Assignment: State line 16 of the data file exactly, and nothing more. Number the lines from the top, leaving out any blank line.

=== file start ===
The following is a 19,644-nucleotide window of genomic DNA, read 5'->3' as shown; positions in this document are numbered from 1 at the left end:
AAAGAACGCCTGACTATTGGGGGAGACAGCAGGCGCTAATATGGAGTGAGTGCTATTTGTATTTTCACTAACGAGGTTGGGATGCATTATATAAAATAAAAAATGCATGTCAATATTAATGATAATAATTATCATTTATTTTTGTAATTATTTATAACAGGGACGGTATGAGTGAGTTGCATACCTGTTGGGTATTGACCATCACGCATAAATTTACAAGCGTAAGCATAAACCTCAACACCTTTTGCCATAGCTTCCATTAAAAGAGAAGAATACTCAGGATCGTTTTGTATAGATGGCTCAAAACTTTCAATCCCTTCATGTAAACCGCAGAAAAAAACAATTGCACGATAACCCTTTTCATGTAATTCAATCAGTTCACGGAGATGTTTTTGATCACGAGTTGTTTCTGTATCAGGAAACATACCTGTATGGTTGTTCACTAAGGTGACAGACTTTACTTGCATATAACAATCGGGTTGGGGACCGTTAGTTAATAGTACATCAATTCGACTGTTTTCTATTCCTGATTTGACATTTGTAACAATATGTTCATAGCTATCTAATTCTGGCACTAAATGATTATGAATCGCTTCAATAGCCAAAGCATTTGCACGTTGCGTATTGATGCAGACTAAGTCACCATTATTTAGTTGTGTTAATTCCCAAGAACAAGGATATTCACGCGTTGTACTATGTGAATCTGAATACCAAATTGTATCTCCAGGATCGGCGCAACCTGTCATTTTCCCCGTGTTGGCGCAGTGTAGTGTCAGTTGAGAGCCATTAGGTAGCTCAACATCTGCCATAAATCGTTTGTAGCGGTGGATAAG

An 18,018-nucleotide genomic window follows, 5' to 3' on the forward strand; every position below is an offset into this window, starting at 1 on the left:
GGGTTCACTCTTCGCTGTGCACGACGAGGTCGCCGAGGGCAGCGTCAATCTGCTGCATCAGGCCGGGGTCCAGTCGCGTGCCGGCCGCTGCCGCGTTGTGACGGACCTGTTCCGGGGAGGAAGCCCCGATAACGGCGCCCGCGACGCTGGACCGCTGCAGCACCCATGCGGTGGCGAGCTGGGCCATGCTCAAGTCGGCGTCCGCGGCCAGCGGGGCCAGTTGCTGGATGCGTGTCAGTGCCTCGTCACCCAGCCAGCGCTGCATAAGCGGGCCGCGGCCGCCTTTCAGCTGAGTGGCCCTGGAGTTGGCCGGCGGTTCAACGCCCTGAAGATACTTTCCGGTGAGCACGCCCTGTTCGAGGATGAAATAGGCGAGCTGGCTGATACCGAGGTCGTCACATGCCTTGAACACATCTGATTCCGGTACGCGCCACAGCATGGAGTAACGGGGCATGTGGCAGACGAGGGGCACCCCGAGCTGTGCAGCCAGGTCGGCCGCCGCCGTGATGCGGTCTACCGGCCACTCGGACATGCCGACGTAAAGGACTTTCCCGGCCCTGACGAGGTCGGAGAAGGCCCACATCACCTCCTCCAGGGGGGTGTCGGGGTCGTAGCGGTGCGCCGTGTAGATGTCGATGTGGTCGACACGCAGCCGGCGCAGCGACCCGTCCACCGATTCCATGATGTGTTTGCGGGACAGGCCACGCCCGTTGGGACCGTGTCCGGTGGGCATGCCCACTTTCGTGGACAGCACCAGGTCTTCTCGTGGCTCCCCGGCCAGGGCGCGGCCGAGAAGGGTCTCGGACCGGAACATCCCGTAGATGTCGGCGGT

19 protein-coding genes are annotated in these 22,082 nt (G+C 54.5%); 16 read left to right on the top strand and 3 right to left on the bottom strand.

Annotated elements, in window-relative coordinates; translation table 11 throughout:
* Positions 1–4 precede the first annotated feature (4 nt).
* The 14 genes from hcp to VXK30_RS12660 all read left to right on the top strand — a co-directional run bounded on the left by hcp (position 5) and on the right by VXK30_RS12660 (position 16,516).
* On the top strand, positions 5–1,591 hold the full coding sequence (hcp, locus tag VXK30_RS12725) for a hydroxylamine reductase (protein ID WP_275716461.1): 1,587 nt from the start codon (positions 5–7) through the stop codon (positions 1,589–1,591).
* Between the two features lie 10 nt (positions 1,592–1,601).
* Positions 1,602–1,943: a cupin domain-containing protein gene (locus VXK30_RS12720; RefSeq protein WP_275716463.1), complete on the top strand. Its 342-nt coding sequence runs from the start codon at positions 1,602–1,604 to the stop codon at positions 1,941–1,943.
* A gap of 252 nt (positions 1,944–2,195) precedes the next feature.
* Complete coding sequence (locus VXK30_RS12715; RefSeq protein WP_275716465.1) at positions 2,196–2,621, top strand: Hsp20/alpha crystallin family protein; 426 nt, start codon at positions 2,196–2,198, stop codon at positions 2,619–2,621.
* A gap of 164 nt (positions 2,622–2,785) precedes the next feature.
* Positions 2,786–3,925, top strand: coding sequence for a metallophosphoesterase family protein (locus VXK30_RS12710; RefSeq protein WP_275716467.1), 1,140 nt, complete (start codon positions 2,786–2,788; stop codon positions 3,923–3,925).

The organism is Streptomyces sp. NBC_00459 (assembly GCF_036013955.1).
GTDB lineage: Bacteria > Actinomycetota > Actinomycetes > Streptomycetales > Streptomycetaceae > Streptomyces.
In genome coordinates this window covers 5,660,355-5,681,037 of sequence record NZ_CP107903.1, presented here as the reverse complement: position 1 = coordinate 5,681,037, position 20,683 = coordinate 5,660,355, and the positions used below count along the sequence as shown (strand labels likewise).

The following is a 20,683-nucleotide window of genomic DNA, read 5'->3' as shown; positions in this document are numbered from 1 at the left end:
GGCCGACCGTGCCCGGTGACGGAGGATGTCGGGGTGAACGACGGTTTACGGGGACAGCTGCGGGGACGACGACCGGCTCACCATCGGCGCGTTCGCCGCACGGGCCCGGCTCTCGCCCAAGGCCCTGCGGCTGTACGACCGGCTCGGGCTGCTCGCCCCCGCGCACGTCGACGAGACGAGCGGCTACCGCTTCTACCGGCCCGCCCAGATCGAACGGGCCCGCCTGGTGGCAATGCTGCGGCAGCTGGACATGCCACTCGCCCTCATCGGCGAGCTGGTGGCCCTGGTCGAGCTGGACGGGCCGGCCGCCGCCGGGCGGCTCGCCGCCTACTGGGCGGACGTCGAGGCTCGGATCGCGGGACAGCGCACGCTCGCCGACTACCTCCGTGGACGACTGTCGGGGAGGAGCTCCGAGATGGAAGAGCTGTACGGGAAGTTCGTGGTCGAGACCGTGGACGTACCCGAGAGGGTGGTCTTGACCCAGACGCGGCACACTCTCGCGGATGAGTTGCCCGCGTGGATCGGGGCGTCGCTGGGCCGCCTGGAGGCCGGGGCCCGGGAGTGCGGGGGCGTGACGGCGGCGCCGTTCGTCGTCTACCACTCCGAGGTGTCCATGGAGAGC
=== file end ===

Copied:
The organism is Streptomyces sp. NBC_00459 (assembly GCF_036013955.1).